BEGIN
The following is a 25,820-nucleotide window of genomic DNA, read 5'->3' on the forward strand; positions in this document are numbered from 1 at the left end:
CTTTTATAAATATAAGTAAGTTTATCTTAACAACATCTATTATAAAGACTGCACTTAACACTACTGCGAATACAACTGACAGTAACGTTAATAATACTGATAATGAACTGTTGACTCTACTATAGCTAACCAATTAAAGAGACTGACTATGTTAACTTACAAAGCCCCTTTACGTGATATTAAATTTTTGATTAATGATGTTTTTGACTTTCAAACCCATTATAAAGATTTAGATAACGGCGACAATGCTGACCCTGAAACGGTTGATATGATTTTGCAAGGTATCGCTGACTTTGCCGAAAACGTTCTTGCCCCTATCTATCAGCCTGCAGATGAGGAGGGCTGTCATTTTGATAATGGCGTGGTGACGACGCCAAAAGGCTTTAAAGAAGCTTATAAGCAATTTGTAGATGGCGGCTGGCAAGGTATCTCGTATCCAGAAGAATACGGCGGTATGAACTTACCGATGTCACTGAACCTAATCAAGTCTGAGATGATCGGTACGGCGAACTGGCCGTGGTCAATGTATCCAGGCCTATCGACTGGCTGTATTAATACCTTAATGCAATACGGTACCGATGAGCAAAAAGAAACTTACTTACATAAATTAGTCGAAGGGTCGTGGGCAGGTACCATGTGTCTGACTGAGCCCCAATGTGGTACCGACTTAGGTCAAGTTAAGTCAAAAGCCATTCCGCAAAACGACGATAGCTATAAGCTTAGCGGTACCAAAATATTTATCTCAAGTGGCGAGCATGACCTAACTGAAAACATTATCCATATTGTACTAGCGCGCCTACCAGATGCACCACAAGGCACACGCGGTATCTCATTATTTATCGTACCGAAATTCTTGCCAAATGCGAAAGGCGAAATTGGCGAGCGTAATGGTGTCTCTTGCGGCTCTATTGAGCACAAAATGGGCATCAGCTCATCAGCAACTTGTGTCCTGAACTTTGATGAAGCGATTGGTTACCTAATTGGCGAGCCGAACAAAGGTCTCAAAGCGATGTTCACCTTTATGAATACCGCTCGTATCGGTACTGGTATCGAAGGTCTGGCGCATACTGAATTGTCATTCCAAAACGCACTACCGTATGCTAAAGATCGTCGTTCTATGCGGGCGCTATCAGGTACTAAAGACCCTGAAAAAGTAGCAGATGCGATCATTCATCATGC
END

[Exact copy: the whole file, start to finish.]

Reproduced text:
The following is a 25,820-nucleotide window of genomic DNA, read 5'->3' on the forward strand; positions in this document are numbered from 1 at the left end:
CTTTTATAAATATAAGTAAGTTTATCTTAACAACATCTATTATAAAGACTGCACTTAACACTACTGCGAATACAACTGACAGTAACGTTAATAATACTGATAATGAACTGTTGACTCTACTATAGCTAACCAATTAAAGAGACTGACTATGTTAACTTACAAAGCCCCTTTACGTGATATTAAATTTTTGATTAATGATGTTTTTGACTTTCAAACCCATTATAAAGATTTAGATAACGGCGACAATGCTGACCCTGAAACGGTTGATATGATTTTGCAAGGTATCGCTGACTTTGCCGAAAACGTTCTTGCCCCTATCTATCAGCCTGCAGATGAGGAGGGCTGTCATTTTGATAATGGCGTGGTGACGACGCCAAAAGGCTTTAAAGAAGCTTATAAGCAATTTGTAGATGGCGGCTGGCAAGGTATCTCGTATCCAGAAGAATACGGCGGTATGAACTTACCGATGTCACTGAACCTAATCAAGTCTGAGATGATCGGTACGGCGAACTGGCCGTGGTCAATGTATCCAGGCCTATCGACTGGCTGTATTAATACCTTAATGCAATACGGTACCGATGAGCAAAAAGAAACTTACTTACATAAATTAGTCGAAGGGTCGTGGGCAGGTACCATGTGTCTGACTGAGCCCCAATGTGGTACCGACTTAGGTCAAGTTAAGTCAAAAGCCATTCCGCAAAACGACGATAGCTATAAGCTTAGCGGTACCAAAATATTTATCTCAAGTGGCGAGCATGACCTAACTGAAAACATTATCCATATTGTACTAGCGCGCCTACCAGATGCACCACAAGGCACACGCGGTATCTCATTATTTATCGTACCGAAATTCTTGCCAAATGCGAAAGGCGAAATTGGCGAGCGTAATGGTGTCTCTTGCGGCTCTATTGAGCACAAAATGGGCATCAGCTCATCAGCAACTTGTGTCCTGAACTTTGATGAAGCGATTGGTTACCTAATTGGCGAGCCGAACAAAGGTCTCAAAGCGATGTTCACCTTTATGAATACCGCTCGTATCGGTACTGGTATCGAAGGTCTGGCGCATACTGAATTGTCATTCCAAAACGCACTACCGTATGCTAAAGATCGTCGTTCTATGCGGGCGCTATCAGGTACTAAAGACCCTGAAAAAGTAGCAGATGCGATCATTCATCATGC